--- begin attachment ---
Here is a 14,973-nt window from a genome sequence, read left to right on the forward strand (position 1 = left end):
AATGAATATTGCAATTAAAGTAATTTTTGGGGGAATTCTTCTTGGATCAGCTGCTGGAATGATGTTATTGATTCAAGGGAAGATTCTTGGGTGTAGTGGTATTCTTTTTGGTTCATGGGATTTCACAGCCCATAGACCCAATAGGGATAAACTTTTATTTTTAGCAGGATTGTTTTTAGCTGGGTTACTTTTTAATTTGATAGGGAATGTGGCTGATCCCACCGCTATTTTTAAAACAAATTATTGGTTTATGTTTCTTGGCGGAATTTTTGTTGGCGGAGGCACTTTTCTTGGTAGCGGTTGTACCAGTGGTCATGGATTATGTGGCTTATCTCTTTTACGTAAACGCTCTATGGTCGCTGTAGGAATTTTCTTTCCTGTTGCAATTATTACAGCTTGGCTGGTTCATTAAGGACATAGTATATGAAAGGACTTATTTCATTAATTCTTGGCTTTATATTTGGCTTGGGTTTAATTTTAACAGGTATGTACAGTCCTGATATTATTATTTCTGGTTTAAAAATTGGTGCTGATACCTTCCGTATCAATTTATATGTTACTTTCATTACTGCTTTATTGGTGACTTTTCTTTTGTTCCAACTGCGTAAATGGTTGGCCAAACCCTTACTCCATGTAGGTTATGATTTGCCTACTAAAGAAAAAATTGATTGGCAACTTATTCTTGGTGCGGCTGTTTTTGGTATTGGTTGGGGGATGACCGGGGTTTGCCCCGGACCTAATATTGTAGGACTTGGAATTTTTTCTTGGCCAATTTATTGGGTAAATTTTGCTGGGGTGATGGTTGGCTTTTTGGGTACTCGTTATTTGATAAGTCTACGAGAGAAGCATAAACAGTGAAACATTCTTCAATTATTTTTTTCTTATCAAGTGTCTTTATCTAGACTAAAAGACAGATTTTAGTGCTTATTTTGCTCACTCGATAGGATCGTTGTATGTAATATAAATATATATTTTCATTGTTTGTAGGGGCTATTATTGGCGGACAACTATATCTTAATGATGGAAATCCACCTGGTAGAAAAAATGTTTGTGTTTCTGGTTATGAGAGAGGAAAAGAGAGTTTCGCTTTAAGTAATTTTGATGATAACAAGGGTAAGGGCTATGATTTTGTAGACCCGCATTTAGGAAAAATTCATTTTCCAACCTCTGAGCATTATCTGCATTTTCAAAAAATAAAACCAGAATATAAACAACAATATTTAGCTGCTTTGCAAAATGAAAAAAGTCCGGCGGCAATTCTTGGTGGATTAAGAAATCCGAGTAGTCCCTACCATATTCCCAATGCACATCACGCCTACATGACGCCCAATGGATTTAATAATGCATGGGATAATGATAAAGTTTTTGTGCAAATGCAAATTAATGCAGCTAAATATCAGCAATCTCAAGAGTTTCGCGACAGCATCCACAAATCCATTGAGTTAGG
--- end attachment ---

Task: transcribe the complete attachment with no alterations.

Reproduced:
Here is a 14,973-nt window from a genome sequence, read left to right on the forward strand (position 1 = left end):
AATGAATATTGCAATTAAAGTAATTTTTGGGGGAATTCTTCTTGGATCAGCTGCTGGAATGATGTTATTGATTCAAGGGAAGATTCTTGGGTGTAGTGGTATTCTTTTTGGTTCATGGGATTTCACAGCCCATAGACCCAATAGGGATAAACTTTTATTTTTAGCAGGATTGTTTTTAGCTGGGTTACTTTTTAATTTGATAGGGAATGTGGCTGATCCCACCGCTATTTTTAAAACAAATTATTGGTTTATGTTTCTTGGCGGAATTTTTGTTGGCGGAGGCACTTTTCTTGGTAGCGGTTGTACCAGTGGTCATGGATTATGTGGCTTATCTCTTTTACGTAAACGCTCTATGGTCGCTGTAGGAATTTTCTTTCCTGTTGCAATTATTACAGCTTGGCTGGTTCATTAAGGACATAGTATATGAAAGGACTTATTTCATTAATTCTTGGCTTTATATTTGGCTTGGGTTTAATTTTAACAGGTATGTACAGTCCTGATATTATTATTTCTGGTTTAAAAATTGGTGCTGATACCTTCCGTATCAATTTATATGTTACTTTCATTACTGCTTTATTGGTGACTTTTCTTTTGTTCCAACTGCGTAAATGGTTGGCCAAACCCTTACTCCATGTAGGTTATGATTTGCCTACTAAAGAAAAAATTGATTGGCAACTTATTCTTGGTGCGGCTGTTTTTGGTATTGGTTGGGGGATGACCGGGGTTTGCCCCGGACCTAATATTGTAGGACTTGGAATTTTTTCTTGGCCAATTTATTGGGTAAATTTTGCTGGGGTGATGGTTGGCTTTTTGGGTACTCGTTATTTGATAAGTCTACGAGAGAAGCATAAACAGTGAAACATTCTTCAATTATTTTTTTCTTATCAAGTGTCTTTATCTAGACTAAAAGACAGATTTTAGTGCTTATTTTGCTCACTCGATAGGATCGTTGTATGTAATATAAATATATATTTTCATTGTTTGTAGGGGCTATTATTGGCGGACAACTATATCTTAATGATGGAAATCCACCTGGTAGAAAAAATGTTTGTGTTTCTGGTTATGAGAGAGGAAAAGAGAGTTTCGCTTTAAGTAATTTTGATGATAACAAGGGTAAGGGCTATGATTTTGTAGACCCGCATTTAGGAAAAATTCATTTTCCAACCTCTGAGCATTATCTGCATTTTCAAAAAATAAAACCAGAATATAAACAACAATATTTAGCTGCTTTGCAAAATGAAAAAAGTCCGGCGGCAATTCTTGGTGGATTAAGAAATCCGAGTAGTCCCTACCATATTCCCAATGCACATCACGCCTACATGACGCCCAATGGATTTAATAATGCATGGGATAATGATAAAGTTTTTGTGCAAATGCAAATTAATGCAGCTAAATATCAGCAATCTCAAGAGTTTCGCGACAGCATCCACAAATCCATTGAGTTAGG